A new sharing mechanism established in April 2020, the ACT-Accelerator partnership, launched by WHO and partners, has supported a coordinated global effort to develop tools to fight COVID-19. With significant advances in research and development by academia, private sector and government initiatives, the ACT-Accelerator is contributing to fight the pandemic by deploying the tests, treatments, and vaccines. But it too has not been able to overcome regime competition in vaccine development and production.

A key political issue remains the knowledge on the origins of a virus. It is essential to avoid future outbreaks –but such knowledge can usually only be gained if it is not linked to assigning blame to countries or to groups within countries. 150 years of pandemic control and sanitary regulations have tried to address this problem – most recently the International Health Regulations that came into force in 2007. It aims to incentivise countries to share information and act responsibly with adhering to early notification: no one is safe until everyone is safe. The tense situation between the USA and China has made it extremely difficult to investigate the origins of COVID-19 – and the issue has only just this month reared its head again, probably for reasons of domestic policy and “being tough” on China. Part of this stand off includes the engineering of misinformation campaigns (on safety of vaccines for example) which as the WHO says spread faster than the virus. “Infodemics” have become a normal part of the geopolitics of global health.

But the problem also reflects itself in the need to give virus mutations abstract names so as not to discriminate and endanger members of certain population groups – Chinese and Indians for example. Still countries like to look to military examples – weapons inspections – to address the issue of pandemic preparedness. There is no reason to believe that a model based on a military security paradigm would be more successful than one based on a public health paradigm. One need only look back at the experience with UNSCOM and UNMOVIC and the Iraq war.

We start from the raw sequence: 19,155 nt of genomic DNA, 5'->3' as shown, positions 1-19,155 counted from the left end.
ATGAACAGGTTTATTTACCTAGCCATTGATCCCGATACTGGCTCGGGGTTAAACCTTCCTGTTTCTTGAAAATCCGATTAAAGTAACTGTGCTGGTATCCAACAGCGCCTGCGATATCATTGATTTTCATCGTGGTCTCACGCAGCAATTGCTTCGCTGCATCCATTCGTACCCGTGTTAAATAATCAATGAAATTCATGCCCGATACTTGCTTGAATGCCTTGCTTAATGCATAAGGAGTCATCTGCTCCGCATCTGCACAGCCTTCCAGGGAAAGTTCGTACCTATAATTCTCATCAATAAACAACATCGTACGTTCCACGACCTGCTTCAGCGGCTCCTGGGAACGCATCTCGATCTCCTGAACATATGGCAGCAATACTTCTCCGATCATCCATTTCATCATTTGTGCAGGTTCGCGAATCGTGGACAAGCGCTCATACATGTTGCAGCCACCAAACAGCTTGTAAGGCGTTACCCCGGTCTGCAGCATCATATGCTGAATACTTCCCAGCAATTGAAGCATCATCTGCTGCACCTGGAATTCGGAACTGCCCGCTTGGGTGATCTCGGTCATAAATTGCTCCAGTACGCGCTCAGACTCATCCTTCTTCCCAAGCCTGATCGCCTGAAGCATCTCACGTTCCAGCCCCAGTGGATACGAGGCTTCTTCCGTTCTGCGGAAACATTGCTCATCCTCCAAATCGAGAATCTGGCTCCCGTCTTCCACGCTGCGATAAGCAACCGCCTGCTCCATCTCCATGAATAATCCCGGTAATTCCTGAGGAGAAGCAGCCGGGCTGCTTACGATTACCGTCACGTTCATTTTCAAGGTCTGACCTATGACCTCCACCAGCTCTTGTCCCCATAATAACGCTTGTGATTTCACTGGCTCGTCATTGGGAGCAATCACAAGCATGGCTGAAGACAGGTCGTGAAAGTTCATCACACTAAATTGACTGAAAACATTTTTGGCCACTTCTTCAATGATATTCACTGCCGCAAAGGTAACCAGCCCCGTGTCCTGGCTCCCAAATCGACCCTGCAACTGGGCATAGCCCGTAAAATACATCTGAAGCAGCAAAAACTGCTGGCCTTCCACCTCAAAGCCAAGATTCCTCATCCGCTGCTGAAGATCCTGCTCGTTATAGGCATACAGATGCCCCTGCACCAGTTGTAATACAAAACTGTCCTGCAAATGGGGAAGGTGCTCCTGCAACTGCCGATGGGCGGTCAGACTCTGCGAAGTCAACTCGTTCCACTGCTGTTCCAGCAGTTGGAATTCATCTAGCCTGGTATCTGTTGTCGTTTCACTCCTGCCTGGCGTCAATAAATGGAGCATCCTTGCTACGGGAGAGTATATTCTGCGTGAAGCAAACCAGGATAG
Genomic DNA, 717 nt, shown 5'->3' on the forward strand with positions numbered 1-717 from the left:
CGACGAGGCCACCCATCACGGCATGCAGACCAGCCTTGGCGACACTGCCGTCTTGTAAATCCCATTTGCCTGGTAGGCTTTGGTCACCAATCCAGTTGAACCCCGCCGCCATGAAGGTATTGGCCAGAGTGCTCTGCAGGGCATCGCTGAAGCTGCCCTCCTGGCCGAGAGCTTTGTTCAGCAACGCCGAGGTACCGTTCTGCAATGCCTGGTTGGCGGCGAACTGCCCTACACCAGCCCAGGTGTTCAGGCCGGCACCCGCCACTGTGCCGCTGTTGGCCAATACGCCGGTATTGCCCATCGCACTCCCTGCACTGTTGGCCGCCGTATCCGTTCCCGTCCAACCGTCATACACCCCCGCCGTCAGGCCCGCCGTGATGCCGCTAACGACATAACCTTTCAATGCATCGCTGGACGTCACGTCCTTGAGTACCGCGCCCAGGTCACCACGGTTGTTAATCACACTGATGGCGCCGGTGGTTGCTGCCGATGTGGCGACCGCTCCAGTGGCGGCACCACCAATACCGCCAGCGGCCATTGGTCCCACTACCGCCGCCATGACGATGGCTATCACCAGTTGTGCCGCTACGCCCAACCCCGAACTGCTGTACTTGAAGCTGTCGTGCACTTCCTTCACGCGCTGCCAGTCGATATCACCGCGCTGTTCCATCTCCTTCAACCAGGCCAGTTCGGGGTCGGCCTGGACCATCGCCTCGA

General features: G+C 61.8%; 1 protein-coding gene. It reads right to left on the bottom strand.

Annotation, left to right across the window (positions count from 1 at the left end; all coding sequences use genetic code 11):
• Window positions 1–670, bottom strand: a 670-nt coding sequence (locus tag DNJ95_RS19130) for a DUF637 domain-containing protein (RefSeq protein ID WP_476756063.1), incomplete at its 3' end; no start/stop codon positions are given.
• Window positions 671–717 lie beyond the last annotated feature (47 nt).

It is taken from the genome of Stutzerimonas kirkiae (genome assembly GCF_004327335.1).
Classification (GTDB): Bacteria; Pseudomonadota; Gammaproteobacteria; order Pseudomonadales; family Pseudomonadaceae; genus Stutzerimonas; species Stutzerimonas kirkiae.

The reviews – what will follow?

In 2020 the member states of WHO – then under pressure from the Trump administration – set up two important review committees even though the pandemic was far from over. One to – yet again – review the International Health Regulations and an Independent Panel to assess the performance of WHO and the larger global health system, including the member states. Other organisations and bodies as well as non-governmental organisations have also been concerned with “what went wrong” and have commissioned reviews and/or provided proposals for change. And of course, there is no lack of media investigation and commentary as well as academic and think tank analysis.

As mentioned above The Global Preparedness Monitoring Board was one of the mechanisms that was established following the Ebola Crisis. The GPMB’s call for more political commitment, support of WHO, better financing and better compliance through an international framework has been taken up by the recent review committees in different ways, calling for example for high level political commitments and councils at the UN (a global health threats council), a pandemic framework treaty negotiated at the WHO, new financing mechanisms for global public goods discussed at the G20 and a strengthened WHO. The World Health Assembly in May 2021 did not find a consensus on any of these proposals.

The system failure